Email remains to be the most common form of written communication in the modern workplace - too common to be easily abused. Most of us complain about receiving too many emails in a day: most of them are long, dragging emails that could have been simpler or more straightforward, or with titles that could have made more sense.
But what if your emails are one of them? How do you get people to open and read your emails?
Read our tips to write clear and concise emails that are worthy of every one’s attention:
Avoid vague, one-word email titles like ‘Notes from Project No. 2 Meeting.’ Describe the topic in five words or less: Final Workflow on Project #2. You and your team may devise codenames to keep things shorter (P2: Final Workflow) but the key is to make it short, simple and easy to understand.
Write like you speak. Be more casual and conversational in your emails. Adapting this tone will not only help your emails sound more friendly and approachable, it will also be shorter and more readable.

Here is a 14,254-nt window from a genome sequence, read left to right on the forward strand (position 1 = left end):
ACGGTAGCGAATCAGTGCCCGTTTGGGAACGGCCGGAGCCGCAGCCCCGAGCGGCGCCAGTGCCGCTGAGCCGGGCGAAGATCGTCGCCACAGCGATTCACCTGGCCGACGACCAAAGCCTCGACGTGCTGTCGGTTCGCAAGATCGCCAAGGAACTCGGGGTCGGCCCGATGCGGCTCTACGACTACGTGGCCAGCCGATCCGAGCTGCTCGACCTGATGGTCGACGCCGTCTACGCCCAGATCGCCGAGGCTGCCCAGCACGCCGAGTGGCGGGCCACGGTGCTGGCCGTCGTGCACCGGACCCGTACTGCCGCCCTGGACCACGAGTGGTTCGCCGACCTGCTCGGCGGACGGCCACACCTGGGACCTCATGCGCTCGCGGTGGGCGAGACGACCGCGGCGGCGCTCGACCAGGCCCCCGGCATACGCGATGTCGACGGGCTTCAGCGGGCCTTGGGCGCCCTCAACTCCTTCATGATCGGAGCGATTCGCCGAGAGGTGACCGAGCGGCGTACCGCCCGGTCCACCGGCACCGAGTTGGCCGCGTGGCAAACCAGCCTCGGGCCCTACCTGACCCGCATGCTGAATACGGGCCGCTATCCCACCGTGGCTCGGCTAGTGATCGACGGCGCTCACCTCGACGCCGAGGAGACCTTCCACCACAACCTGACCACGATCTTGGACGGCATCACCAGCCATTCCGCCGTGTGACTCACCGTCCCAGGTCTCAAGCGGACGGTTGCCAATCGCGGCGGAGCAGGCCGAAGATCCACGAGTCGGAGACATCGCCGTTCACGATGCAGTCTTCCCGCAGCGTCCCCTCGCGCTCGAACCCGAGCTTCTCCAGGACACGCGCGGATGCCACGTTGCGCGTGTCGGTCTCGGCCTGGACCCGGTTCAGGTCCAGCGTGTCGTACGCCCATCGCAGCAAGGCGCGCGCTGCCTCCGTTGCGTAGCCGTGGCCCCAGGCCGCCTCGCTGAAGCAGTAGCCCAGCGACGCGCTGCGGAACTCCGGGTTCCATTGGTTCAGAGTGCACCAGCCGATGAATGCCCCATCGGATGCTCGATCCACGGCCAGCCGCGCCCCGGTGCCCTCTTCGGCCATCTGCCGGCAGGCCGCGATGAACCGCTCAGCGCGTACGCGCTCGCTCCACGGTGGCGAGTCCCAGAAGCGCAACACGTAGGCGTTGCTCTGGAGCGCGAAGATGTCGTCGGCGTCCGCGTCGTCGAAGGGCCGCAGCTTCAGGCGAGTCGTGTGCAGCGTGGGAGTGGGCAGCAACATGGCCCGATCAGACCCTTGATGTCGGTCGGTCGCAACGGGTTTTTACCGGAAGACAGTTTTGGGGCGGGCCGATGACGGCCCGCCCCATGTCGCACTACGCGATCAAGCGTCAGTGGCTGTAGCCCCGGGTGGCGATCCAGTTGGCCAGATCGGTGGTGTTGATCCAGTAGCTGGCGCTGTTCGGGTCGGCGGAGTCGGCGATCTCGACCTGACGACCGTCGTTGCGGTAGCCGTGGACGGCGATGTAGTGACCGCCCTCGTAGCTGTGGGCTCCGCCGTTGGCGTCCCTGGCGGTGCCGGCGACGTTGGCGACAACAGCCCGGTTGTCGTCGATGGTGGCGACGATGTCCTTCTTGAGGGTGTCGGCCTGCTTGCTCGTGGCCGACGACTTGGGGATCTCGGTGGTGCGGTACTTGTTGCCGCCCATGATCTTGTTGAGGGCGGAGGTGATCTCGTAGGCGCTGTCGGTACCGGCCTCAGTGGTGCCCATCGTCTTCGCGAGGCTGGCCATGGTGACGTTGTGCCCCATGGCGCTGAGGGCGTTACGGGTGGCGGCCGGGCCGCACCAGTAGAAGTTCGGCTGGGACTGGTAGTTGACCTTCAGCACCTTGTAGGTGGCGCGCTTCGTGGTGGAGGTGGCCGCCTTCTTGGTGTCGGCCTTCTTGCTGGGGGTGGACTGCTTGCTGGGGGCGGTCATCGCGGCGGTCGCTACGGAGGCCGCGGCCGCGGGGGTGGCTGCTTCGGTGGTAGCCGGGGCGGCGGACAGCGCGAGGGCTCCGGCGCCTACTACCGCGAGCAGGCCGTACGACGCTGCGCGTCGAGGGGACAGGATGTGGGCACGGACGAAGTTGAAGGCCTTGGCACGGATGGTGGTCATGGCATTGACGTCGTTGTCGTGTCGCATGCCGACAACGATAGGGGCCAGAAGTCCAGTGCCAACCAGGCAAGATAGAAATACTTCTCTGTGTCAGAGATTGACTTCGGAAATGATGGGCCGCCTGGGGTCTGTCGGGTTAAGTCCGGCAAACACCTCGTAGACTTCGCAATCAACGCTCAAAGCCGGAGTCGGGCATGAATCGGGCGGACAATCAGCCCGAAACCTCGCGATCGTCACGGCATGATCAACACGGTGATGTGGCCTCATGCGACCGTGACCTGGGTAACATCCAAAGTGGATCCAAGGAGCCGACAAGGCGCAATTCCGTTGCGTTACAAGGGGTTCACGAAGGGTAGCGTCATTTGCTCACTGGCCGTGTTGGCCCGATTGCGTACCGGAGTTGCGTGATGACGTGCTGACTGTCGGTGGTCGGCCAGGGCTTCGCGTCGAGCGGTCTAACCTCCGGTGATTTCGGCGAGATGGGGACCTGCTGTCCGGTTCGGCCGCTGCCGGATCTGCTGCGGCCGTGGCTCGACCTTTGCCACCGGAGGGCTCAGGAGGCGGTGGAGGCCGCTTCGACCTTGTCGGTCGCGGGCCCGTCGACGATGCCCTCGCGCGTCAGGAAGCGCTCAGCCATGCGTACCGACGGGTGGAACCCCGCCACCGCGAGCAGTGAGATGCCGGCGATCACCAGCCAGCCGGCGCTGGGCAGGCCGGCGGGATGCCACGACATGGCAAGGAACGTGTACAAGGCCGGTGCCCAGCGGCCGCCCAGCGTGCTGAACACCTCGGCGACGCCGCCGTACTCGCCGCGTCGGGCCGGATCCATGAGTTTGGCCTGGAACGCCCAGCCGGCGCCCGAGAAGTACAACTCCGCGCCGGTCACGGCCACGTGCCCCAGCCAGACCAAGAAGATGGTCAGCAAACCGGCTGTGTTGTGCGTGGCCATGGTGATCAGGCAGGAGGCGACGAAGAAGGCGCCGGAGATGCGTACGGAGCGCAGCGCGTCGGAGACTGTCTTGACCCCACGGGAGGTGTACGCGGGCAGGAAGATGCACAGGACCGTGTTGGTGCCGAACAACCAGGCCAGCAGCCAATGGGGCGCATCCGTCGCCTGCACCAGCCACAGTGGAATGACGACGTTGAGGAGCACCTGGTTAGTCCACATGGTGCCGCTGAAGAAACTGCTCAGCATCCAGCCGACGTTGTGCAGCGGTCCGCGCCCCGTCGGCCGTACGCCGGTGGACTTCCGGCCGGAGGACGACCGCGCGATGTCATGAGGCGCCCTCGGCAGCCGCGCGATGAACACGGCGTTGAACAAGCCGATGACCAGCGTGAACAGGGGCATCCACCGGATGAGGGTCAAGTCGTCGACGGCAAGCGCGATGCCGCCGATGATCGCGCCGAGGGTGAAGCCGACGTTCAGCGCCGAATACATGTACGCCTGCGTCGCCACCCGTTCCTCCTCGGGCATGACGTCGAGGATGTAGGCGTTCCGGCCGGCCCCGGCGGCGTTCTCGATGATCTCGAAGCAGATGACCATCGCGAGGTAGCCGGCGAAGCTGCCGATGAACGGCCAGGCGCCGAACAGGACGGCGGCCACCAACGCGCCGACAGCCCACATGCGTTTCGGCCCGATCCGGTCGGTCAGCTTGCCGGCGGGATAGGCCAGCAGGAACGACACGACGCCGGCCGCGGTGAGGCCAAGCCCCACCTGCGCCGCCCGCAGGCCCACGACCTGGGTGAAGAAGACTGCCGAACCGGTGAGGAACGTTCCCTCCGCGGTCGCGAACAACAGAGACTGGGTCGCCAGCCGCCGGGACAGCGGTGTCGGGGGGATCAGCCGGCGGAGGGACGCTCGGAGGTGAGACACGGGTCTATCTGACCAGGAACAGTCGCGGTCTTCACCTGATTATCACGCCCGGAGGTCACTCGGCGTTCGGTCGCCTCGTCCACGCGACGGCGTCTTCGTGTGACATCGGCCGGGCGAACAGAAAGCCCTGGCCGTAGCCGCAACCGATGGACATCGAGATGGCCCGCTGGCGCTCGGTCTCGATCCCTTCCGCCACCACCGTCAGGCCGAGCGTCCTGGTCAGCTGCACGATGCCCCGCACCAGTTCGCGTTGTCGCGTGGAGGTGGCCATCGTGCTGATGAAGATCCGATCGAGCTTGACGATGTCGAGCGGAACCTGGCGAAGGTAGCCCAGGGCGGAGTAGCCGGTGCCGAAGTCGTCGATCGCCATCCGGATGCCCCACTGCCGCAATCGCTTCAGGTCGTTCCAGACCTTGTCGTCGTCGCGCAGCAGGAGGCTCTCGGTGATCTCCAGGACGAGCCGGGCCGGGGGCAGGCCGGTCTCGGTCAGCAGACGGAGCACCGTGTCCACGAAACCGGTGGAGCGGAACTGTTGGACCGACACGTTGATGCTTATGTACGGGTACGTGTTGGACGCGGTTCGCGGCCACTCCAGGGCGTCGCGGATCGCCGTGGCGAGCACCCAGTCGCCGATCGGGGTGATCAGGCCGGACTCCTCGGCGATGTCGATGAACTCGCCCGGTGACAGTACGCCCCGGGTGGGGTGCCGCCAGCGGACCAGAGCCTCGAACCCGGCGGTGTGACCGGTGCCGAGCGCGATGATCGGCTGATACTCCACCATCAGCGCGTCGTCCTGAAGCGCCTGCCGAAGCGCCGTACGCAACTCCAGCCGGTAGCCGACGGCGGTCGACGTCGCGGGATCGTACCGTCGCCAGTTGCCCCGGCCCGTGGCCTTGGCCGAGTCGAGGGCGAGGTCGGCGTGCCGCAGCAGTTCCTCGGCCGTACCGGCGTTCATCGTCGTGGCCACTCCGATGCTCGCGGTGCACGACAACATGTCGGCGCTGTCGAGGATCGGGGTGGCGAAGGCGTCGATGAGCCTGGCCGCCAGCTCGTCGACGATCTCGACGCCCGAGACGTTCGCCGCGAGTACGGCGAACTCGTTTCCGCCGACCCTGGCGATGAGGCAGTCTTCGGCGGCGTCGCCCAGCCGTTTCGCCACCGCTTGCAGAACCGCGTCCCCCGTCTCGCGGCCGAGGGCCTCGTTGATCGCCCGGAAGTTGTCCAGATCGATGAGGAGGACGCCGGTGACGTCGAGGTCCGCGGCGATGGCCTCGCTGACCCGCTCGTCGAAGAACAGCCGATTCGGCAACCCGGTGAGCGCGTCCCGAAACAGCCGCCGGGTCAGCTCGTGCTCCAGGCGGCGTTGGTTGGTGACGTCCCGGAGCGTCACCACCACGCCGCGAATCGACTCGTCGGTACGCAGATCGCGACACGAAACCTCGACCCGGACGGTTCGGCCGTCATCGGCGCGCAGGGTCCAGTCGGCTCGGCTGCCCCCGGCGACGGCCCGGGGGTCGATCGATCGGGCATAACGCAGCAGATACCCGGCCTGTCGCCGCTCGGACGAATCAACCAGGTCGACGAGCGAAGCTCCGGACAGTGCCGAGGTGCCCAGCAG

This should come naturally after your greeting (Hello, Hi or Dear). Email pleasantries such as saying thanks or acknowledging one’s efforts go a long way after a tiring day. For requests, always say ‘please’. For a job well done, go for an exclamation point: ‘Great job!’
Rather than addressing several issues, each email should address one to two issues only. If you have several issues or requests in a single email, go for short bullet points. Remember: each issue should be clear and straightforward. Be specific: Always indicate who should do which task, and when should each task be accomplished.
THE CLOSING LINE
Don’t sign off just yet! A good closing line serves two purposes: to restate the issue and to make your recipient feel good. “I appreciate your help with this.” “Let me know what you think about this.” It’s a reminder that you’re expecting a response out of the issues you have stated.
Learn more tips on writing effective emails by signing up for a MyClass session!